Tysen Benz died in a hospital Tuesday after he tried to end his life on March 14. His mother, Katrina Goss, publicly alleged that her son’s suicide was a response to his girlfriend faking her own death on social media.
In an interview with BuzzFeed News on Friday, Marquette County Prosecuting Attorney Matt Wiese said he “doesn’t disagree” with Goss’s allegations.
Wiese said that the teenage girl allegedly sent Benz a text message faking her own death. The “hoax” occurred “a couple of hours before” Benz attempted to kill himself, according to Wiese.
“I can speculate that this was apparently upsetting to Tysen,” Wiese said.
Police found Benz unresponsive at home and transported him to a hospital where he later died of his injuries.
“I don’t know how it impacted him,” Wiese said. “The logical assumption is that it impacted him.”
Goss, the boy’s mother, told BuzzFeed News that she believed the girl was “solely responsible for his suicide death.”
The teenage girl, who has not been identified because of her juvenile status, was charged with maliciously using a computer or telecommunications service to commit a crime. Under Michigan state law, making a false report of a death through a telecommunication device is a misdemeanor with a six-month sentence. Using a computer to commit a crime carries a maximum penalty of one year in jail.
Benz, a student at Bothwell Middle School, began secretly dating the 13-year-old girl after he bought a cell phone without his mother’s knowledge, Goss said.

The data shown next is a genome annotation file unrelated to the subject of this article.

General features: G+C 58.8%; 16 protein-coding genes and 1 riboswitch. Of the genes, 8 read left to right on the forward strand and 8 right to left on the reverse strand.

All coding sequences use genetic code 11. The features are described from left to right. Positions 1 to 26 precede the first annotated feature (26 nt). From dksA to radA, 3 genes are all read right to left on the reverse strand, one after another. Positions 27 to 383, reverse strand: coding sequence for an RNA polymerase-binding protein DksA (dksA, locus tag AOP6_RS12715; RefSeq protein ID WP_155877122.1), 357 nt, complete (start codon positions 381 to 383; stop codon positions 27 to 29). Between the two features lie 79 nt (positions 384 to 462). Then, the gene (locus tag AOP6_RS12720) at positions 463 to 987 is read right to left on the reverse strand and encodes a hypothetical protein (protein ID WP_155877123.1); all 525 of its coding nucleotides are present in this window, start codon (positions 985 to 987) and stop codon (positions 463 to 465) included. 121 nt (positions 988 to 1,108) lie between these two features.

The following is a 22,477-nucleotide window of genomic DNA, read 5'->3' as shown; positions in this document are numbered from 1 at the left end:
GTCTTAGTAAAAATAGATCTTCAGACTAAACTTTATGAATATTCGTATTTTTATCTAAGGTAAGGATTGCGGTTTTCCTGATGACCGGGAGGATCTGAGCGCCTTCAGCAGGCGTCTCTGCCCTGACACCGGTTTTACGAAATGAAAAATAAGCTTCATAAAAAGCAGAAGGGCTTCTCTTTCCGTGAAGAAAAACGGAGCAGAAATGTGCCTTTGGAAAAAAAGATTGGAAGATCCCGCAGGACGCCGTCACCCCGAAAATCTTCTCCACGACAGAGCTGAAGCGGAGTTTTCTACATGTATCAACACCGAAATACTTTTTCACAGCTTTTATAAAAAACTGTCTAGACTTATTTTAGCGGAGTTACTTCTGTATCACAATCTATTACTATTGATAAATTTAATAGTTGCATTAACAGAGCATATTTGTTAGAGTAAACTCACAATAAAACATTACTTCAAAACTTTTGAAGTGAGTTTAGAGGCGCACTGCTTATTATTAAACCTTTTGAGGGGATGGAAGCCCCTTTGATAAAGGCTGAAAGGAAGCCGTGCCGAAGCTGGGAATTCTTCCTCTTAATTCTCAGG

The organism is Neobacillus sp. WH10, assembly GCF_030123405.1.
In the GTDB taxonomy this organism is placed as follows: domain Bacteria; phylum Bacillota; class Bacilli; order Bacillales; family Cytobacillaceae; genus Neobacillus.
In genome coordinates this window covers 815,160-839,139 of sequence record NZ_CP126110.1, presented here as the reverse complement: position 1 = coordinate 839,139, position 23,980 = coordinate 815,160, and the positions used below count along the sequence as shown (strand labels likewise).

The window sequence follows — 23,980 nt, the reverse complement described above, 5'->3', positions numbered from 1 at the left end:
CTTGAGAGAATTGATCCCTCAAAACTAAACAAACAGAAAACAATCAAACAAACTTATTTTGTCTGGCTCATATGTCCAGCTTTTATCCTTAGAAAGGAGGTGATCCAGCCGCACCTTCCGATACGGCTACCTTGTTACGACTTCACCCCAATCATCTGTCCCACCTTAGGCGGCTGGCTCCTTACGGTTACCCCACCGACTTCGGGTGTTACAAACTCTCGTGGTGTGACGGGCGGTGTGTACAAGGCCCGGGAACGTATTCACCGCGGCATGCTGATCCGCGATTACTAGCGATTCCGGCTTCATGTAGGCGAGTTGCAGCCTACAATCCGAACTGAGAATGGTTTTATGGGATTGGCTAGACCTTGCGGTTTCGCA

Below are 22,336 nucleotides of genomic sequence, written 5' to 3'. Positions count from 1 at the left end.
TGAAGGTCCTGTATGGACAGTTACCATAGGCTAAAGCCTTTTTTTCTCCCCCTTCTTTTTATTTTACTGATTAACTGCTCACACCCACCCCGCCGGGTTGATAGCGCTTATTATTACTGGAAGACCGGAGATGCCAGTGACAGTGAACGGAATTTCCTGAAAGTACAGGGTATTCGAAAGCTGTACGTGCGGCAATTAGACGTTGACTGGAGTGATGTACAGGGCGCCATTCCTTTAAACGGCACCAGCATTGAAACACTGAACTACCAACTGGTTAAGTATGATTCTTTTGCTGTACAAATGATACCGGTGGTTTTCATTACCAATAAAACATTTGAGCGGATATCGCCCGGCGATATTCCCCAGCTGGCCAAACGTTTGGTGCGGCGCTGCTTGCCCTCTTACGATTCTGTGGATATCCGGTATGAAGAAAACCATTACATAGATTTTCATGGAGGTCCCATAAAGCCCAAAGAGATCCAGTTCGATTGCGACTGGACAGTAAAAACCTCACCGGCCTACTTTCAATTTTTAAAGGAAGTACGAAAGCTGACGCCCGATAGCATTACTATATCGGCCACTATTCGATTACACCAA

“He was the happiest, most joyous child until he met her,” Goss told BuzzFeed News. “She was mean to him, controlled him, and took advantage of him, even after I repeatedly told her to leave him alone.”
Goss said that their relationship went on for about five to six months, but that she was “100% against it” due to their age difference.
Avery Mitchell, who was friends with Benz and the teenage girl, told BuzzFeed News that the girl was playing a prank to see if Benz “really loved her and he took it the wrong way.”
“She didn’t mean to hurt him [because] they loved each other,” Mitchell said through Facebook messages.
3. Wiese said that the 13-year-old girl was not being charged in order to be held responsible for Benz’s death, but rather for “making reckless comments” on social media and for “irresponsible” behavior.
“We’re talking about 13-year-old and 11-year-old children,” Wiese said. “I don’t believe they realized the gravity of what they were doing. The 13-year-old needs to understand that this [behavior] is not appropriate.”
Responding to people who have criticized the decision to charge the teen over Benz’s suicide, Wiese said that she was charged so “others are on notice” that “this terrible, tragic thing can happen when you’re reckless with social media.”
“What happens in the digital and social media world also impacts the actual world we live in,” Wiese said. “Reckless comments that rise to the level of criminal behavior need to be put out there so there’s accountability.”
He also advised parents to talk to their children about engaging with social media. “It’s a private world they enter and parents don’t know what’s going on,” he said.